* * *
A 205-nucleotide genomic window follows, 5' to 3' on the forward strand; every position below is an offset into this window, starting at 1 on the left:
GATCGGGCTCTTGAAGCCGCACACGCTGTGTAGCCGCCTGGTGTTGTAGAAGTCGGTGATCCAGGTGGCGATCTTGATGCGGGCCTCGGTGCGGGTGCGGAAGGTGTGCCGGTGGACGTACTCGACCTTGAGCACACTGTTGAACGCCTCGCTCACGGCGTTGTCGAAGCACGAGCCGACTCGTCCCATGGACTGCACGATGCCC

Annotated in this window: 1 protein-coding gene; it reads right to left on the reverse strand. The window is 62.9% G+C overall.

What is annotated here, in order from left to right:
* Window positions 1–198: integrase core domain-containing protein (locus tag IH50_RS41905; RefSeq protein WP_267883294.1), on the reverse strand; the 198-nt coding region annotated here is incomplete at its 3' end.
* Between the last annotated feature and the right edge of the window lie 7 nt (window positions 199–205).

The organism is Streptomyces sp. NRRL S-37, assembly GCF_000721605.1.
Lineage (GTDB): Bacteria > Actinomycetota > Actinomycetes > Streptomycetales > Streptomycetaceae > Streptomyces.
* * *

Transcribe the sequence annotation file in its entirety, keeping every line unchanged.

A 205-nucleotide genomic window follows, 5' to 3' on the forward strand; every position below is an offset into this window, starting at 1 on the left:
GATCGGGCTCTTGAAGCCGCACACGCTGTGTAGCCGCCTGGTGTTGTAGAAGTCGGTGATCCAGGTGGCGATCTTGATGCGGGCCTCGGTGCGGGTGCGGAAGGTGTGCCGGTGGACGTACTCGACCTTGAGCACACTGTTGAACGCCTCGCTCACGGCGTTGTCGAAGCACGAGCCGACTCGTCCCATGGACTGCACGATGCCC

Annotated in this window: 1 protein-coding gene; it reads right to left on the reverse strand. The window is 62.9% G+C overall.

What is annotated here, in order from left to right:
* Window positions 1–198: integrase core domain-containing protein (locus tag IH50_RS41905; RefSeq protein WP_267883294.1), on the reverse strand; the 198-nt coding region annotated here is incomplete at its 3' end.
* Between the last annotated feature and the right edge of the window lie 7 nt (window positions 199–205).

The organism is Streptomyces sp. NRRL S-37, assembly GCF_000721605.1.
Lineage (GTDB): Bacteria > Actinomycetota > Actinomycetes > Streptomycetales > Streptomycetaceae > Streptomyces.